TIC 172900988: a transiting circumbinary planet detected in one sector of TESS data

Veselin B. Kostov, Brian P. Powell, Jerome A. Orosz, William F. Welsh, William Cochran, Karen A. Collins, Michael Endl, Coel Hellier, David W. Latham, Phillip MacQueen, Joshua Pepper, Billy Quarles, Lalitha Sairam, Guillermo Torres, Robert F. Wilson, Serge Bergeron, Pat Boyce, Allyson Bieryla, Robert Buchheim, Caleb Ben ChristiansenDavid R. Ciardi, Kevin I. Collins, Dennis M. Conti, Scott Dixon, Pere Guerra, Nader Haghighipour, Jeffrey Herman, Eric G. Hintz, Ward S. Howard, Eric L. N. Jensen, John F. Kielkopf, Ethan Kruse, Nicholas M. Law, David Martin, Pierre F. L. Maxted, Benjamin T. Montet, Felipe Murgas, Matt Nelson, Greg Olmschenk, Sebastian Otero, Robert Quimby, Michael Richmond, Richard P. Schwarz, Avi Shporer, Keivan G. Stassun, Denise C. Stephens, Amaury H. M. J. Triaud, Joe Ulowetz, Bradley S. Walter, Edward Wiley, David Wood, Mitchell Yenawine, Eric Agol, Thomas Barclay, Thomas G. Beatty, Isabelle Boisse, Douglas A. Caldwell, Jessie Christiansen, Knicole D. Colon, Magali Deleuil, Laurance Doyle, Daniel Fabrycky, Michael Fausnaugh, Gabor Furesz, Emily A. Gilbert, Guillaume Hebrard, David J. James, Jon Jenkins, Stephen R. Kane, Richard C. Kidwell Jr, Ravi Kopparapu, Gongjie Li, Jack J. Lissauer, Michael B. Lund, Steve Majewski, Tsevi Mazeh, Samuel N. Quinn, Elisa Quintana, George Ricker, Joseph E. Rodriguez, Jason Rowe, Alexander Santerne, Joshua Schlieder, Sara Seager, Matthew R. Standing, Daniel J. Stevens, Eric B. Ting, Roland Vanderspek, Joshua N. Winn

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We report the first discovery of a transiting circumbinary planet detected from a single sector of TESS data. During Sector 21, the planet TIC 172900988b transited the primary star and then 5 days later it transited the secondary star. The binary is itself eclipsing, with a period of P = 19.7 days and an eccentricity of e = 0.45. Archival data from ASAS-SN, Evryscope, KELT, and SuperWASP reveal a prominent apsidal motion of the binary orbit, caused by the dynamical interactions between the binary and the planet. A comprehensive photodynamical analysis of the TESS, archival and follow-up data yields stellar masses and radii of M1 = 1.2384 +/- 0.0007 MSun and R1 = 1.3827 +/- 0.0016 RSun for the primary and M2 = 1.2019 +/- 0.0007 MSun and R2 = 1.3124 +/- 0.0012 RSun for the secondary. The radius of the planet is R3 = 11.25 +/- 0.44 REarth (1.004 +/- 0.039 RJup). The planet's mass and orbital properties are not uniquely determined - there are six solutions with nearly equal likelihood. Specifically, we find that the planet's mass is in the range of 824 < M3 < 981 MEarth (2.65 < M3 < 3.09 MJup), its orbital period could be 188.8, 190.4, 194.0, 199.0, 200.4, or 204.1 days, and the eccentricity is between 0.02 and 0.09. At a V = 10.141 mag, the system is accessible for high-resolution spectroscopic observations, e.g. Rossiter-McLaughlin effect and transit spectroscopy.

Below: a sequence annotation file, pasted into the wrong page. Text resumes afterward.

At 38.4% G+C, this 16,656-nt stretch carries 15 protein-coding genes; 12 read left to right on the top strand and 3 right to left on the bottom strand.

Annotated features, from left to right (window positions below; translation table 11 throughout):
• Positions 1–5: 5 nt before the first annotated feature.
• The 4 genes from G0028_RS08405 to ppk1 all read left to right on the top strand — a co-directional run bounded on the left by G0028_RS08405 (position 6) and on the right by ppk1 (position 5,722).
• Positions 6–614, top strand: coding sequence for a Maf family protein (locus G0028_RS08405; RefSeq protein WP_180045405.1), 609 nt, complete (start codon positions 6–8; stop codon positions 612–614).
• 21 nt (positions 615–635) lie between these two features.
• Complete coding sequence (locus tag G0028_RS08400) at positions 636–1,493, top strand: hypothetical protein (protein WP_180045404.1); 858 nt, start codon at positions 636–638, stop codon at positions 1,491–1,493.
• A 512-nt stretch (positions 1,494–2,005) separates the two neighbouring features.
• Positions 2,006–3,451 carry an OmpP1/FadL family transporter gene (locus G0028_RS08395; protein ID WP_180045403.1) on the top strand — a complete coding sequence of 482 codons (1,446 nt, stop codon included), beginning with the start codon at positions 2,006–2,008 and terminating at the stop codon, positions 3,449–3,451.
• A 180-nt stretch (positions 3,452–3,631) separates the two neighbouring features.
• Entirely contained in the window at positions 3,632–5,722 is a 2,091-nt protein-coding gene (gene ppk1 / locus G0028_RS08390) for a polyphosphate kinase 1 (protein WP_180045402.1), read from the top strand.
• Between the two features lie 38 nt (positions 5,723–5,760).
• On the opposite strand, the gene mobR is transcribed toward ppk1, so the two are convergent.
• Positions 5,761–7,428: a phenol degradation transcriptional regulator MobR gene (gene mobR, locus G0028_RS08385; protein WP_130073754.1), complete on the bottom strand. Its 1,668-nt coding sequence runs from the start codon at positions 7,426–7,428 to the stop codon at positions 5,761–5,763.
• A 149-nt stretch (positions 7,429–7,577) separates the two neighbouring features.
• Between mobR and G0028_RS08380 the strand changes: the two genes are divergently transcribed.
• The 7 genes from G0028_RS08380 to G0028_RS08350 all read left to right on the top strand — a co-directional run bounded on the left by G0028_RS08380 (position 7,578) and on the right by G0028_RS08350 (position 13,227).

Original languageEnglish
Article number234
JournalThe Astronomical Journal
Issue number6
Publication statusPublished - 10 Nov 2021


  • astro-ph.EP


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